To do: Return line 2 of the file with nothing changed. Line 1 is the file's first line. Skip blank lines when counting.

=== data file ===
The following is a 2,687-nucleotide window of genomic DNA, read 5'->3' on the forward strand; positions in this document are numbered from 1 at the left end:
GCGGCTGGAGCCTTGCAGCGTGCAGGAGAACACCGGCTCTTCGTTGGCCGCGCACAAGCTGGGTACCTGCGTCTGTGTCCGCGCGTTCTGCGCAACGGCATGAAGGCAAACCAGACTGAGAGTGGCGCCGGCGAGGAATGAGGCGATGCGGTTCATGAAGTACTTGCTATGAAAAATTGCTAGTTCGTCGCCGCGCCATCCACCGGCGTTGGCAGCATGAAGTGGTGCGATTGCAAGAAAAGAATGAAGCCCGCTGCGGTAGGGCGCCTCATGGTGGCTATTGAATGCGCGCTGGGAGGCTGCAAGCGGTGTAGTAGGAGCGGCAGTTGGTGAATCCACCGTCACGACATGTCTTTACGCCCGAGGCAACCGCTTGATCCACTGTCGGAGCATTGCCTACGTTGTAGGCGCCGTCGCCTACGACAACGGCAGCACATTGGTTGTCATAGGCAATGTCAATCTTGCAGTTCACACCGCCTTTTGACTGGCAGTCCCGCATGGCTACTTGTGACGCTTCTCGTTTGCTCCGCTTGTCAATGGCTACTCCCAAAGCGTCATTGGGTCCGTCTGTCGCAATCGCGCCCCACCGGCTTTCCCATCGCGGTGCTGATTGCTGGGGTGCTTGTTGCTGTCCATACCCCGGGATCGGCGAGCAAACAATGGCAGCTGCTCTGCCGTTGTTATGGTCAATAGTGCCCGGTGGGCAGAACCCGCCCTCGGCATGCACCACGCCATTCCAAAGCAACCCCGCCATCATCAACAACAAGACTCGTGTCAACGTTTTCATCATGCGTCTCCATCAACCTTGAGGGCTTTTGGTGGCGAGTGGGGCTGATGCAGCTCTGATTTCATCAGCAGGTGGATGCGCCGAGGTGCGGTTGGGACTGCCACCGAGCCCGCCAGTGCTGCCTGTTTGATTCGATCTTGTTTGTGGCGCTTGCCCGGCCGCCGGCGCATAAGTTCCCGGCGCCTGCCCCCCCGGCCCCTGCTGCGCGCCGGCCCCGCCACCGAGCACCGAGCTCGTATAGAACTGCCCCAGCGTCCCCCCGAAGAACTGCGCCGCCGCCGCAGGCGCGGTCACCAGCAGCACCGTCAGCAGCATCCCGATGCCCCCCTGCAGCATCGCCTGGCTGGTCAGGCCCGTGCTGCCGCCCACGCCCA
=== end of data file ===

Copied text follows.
GCGGCTGGAGCCTTGCAGCGTGCAGGAGAACACCGGCTCTTCGTTGGCCGCGCACAAGCTGGGTACCTGCGTCTGTGTCCGCGCGTTCTGCGCAACGGCATGAAGGCAAACCAGACTGAGAGTGGCGCCGGCGAGGAATGAGGCGATGCGGTTCATGAAGTACTTGCTATGAAAAATTGCTAGTTCGTCGCCGCGCCATCCACCGGCGTTGGCAGCATGAAGTGGTGCGATTGCAAGAAAAGAATGAAGCCCGCTGCGGTAGGGCGCCTCATGGTGGCTATTGAATGCGCGCTGGGAGGCTGCAAGCGGTGTAGTAGGAGCGGCAGTTGGTGAATCCACCGTCACGACATGTCTTTACGCCCGAGGCAACCGCTTGATCCACTGTCGGAGCATTGCCTACGTTGTAGGCGCCGTCGCCTACGACAACGGCAGCACATTGGTTGTCATAGGCAATGTCAATCTTGCAGTTCACACCGCCTTTTGACTGGCAGTCCCGCATGGCTACTTGTGACGCTTCTCGTTTGCTCCGCTTGTCAATGGCTACTCCCAAAGCGTCATTGGGTCCGTCTGTCGCAATCGCGCCCCACCGGCTTTCCCATCGCGGTGCTGATTGCTGGGGTGCTTGTTGCTGTCCATACCCCGGGATCGGCGAGCAAACAATGGCAGCTGCTCTGCCGTTGTTATGGTCAATAGTGCCCGGTGGGCAGAACCCGCCCTCGGCATGCACCACGCCATTCCAAAGCAACCCCGCCATCATCAACAACAAGACTCGTGTCAACGTTTTCATCATGCGTCTCCATCAACCTTGAGGGCTTTTGGTGGCGAGTGGGGCTGATGCAGCTCTGATTTCATCAGCAGGTGGATGCGCCGAGGTGCGGTTGGGACTGCCACCGAGCCCGCCAGTGCTGCCTGTTTGATTCGATCTTGTTTGTGGCGCTTGCCCGGCCGCCGGCGCATAAGTTCCCGGCGCCTGCCCCCCCGGCCCCTGCTGCGCGCCGGCCCCGCCACCGAGCACCGAGCTCGTATAGAACTGCCCCAGCGTCCCCCCGAAGAACTGCGCCGCCGCCGCAGGCGCGGTCACCAGCAGCACCGTCAGCAGCATCCCGATGCCCCCCTGCAGCATCGCCTGGCTGGTCAGGCCCGTGCTGCCGCCCACGCCCA